The lectionary reading from Acts, this coming Sunday, recounts what happened to Paul and Silas in prison (16:25-34). There are two interesting features of this section of the second volume of the “orderly account” that was written for Theophilus (Luke 1:3; Acts 1:1). Each feature functions as a literary device to move the story on.
Arrested and in prison, Paul and Silas are praying. Suddenly, we read that “a great earthquake” shakes open the prison doors (16:26). This has the effect of moving the narrative on to the next scene. Luke reports this, not so much for its value as an historical happening, but as a literary device to move the plot forward.
The universal scope of the earthquake’s impact (“all the doors opened … everyone’s chains unfastened”) is striking, but perhaps a Lukan exaggeration which is characteristic of his narrative—notice how many times “all” the people say, or do something (3:11, 4:16, 9:35, 17:21, 19:10, 19:17, 22:12, 26:4). I take this as a sign of his literary licence. He’s a garrulous story-teller, not a clinical historian.
Although there is no explicit indication of divine guidance at this point, an earthquake was widely considered to be a portent of the divine will. The Psalmist expresses the common scriptural view that God was the initiator of earthquakes: “O God, you have rejected us … you have caused the land to quake, you have torn it open” (Ps 60:1-2; see also Judg 5:4-5; 2 Sam 22:8-16; Pss 18:7-9; 29:3-9; 68:7-8; 97:4-5; 104:32; 144:5-6; Isa 13:13; 29:4-6; 64:1-3; Jer 4:24; 10:10; Ezek 32:7; Joel 2:10-11; Nah 1:5-6; Zeph 1:14-15; Hag 2:6-7,20-23; Zech 14:5).
The historian Dionysius of Halicarnassus articulates a view found often in hellenistic literature, when he lists among “the terrible portents sent from the gods” such phenomena as “flashes shooting out of the sky and outbursts of fire … the rumblings of the earth and its continual tremblings” (Rom. Ant. 10.2.3; for descriptions of such portents, see Cicero, De div. 1.33.72-49.109, De nat. deor. 2.5.13-14; Minucius Felix, Oct. 7.1-6; for the theme in hellenistic histories, see pages 78-84 of my book, The plan of God in Luke-Acts, published in 1993 by Cambridge University Press).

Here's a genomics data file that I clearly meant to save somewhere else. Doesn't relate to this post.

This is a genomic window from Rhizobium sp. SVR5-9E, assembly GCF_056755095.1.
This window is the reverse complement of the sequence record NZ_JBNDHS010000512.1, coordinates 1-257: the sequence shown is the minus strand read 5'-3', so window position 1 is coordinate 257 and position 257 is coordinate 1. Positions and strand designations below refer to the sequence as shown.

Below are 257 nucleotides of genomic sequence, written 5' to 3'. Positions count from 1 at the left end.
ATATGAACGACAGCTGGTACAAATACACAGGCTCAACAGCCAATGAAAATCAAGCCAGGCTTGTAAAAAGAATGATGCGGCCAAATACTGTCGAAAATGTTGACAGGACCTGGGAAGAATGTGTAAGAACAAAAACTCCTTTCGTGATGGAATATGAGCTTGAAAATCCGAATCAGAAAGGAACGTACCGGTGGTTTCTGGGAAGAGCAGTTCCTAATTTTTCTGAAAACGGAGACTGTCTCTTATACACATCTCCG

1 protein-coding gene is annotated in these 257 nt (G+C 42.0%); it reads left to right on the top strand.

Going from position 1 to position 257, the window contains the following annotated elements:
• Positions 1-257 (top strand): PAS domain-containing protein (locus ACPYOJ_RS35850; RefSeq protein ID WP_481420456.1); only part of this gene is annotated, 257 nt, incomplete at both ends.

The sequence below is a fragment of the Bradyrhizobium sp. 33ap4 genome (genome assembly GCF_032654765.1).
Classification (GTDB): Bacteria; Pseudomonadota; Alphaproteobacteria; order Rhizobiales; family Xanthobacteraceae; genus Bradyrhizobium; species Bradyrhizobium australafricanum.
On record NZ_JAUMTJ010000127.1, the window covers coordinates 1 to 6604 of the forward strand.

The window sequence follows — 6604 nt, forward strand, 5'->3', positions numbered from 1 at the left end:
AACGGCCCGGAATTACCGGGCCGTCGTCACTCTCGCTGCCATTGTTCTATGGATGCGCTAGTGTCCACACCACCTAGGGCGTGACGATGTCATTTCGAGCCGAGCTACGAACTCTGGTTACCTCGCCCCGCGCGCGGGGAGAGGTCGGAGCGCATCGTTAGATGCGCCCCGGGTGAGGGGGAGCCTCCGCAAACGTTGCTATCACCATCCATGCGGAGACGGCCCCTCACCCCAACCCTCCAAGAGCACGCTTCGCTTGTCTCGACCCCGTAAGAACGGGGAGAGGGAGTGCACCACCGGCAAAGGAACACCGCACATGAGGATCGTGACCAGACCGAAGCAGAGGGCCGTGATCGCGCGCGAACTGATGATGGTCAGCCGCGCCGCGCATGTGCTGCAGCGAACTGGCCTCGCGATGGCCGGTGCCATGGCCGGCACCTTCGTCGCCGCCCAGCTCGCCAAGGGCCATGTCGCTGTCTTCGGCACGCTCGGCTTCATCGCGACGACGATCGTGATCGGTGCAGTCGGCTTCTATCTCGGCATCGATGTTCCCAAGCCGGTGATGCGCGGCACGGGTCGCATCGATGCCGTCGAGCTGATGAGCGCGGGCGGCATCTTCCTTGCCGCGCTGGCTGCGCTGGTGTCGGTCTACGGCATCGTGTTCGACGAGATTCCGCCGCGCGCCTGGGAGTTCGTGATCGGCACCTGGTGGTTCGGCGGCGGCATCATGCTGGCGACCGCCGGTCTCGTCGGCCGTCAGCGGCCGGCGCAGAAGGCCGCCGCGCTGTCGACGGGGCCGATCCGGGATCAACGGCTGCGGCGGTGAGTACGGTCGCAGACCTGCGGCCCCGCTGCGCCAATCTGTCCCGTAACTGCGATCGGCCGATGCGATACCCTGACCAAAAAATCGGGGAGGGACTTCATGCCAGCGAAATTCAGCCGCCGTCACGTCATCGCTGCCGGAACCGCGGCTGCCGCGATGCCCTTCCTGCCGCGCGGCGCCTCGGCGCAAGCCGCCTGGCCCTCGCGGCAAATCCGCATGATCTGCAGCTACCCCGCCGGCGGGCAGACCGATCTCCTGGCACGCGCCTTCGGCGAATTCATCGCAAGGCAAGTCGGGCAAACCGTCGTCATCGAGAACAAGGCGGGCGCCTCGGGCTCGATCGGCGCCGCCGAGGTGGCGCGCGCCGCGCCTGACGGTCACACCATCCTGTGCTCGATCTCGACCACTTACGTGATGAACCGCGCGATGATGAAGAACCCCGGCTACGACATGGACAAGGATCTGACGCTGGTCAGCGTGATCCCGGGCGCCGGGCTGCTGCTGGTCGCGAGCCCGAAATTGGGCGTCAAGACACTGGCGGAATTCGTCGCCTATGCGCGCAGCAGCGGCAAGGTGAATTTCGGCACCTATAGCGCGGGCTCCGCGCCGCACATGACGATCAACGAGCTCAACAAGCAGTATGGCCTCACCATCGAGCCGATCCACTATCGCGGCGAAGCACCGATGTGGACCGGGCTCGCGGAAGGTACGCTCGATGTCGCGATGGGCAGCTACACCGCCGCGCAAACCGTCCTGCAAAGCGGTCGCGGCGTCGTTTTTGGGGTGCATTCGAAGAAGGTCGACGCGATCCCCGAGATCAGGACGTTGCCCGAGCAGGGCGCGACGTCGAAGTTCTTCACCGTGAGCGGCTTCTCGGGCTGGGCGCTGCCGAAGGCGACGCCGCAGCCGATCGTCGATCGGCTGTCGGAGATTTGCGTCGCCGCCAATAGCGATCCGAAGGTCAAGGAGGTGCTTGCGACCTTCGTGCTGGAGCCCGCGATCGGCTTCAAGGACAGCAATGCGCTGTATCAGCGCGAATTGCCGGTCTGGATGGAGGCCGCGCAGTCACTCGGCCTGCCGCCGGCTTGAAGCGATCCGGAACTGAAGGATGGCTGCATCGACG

Indeed, the narrative of Acts has already reported how God can sovereignly release a person from prison (as with Peter in Jerusalem, 12:6-11). Although it is not described with explicit reference to God, the earthquake in Philippi is nevertheless a clear portent of divine providence.
The melodramatic response of the gaoler (16:27) enables Paul and Silas to speak the word of the Lord (16:32), explaining that what must be done to be saved is to “believe on the Lord Jesus” (16:31). The ensuing scene replicates familiar elements: the gaoler and his household were baptised (16:33; see 2:38), he set a table (16:34; see 2:42,46; also 10:23,48), and they rejoiced (16:34; see 5:41). His conversion now makes him “one who has come to belief in God” (16:34). These are stock standard Lukan elements in his conversion narratives.
However, the release of Paul and Silas (16:35-40) takes place, not by divine intervention, but through the invocation of Paul’s Roman citizenship (16:37-38). Roman writers documented the prohibition against flogging a Roman citizen (Livy, Hist. 10.9.4; Cicero, Pro Rabiro 4.12-13). Paul makes no reference to his Roman citizenship in his letters, although there is no need for him to have done so. The name Paul may well have been his Roman name.
Yet his claim clearly plays a strategic role in Luke’s narrative at two points (here, and in Jerusalem, 22:25-29), as it plants the seeds for Paul’s eventual journey to Rome. This scene (as also the scene in Jerusalem) is shaped by Luke’s rhetorical purposes, to put the spotlight on Paul as a positive role model (Lentz 1993:105-138). I am wary of pinning much historical weight onto the Lukan narrative. We just don’t know about Paul’s Roman citizenship, since he never referred to it, and the issue serves both apologetic and literary purposes for Luke.
After an official apology (16:39), Paul and Silas leave the prison, paying a parting visit to Lydia’s home where, in typical fashion, they exhorted the community members (16:40; see 13:15). Paul’s own description of his time in Philippi notes that he “had suffered and been shamefully mistreated” (1 Thess 2:2), but his letter to the Philippian believers rejoices in the fellowship that they shared with him (Phil 4:14-16). “You hold me in your heart … all of you share in God’s grace with me, both in my imprisonment and in the defense and confirmation of the gospel”, Paul writes to them (Phil 1:5-7).
Whatever actually happened in Philippi, however we read the narrative that Luke provides, this one thing is clear: Paul valued and appreciated the fledgling faith community in that city!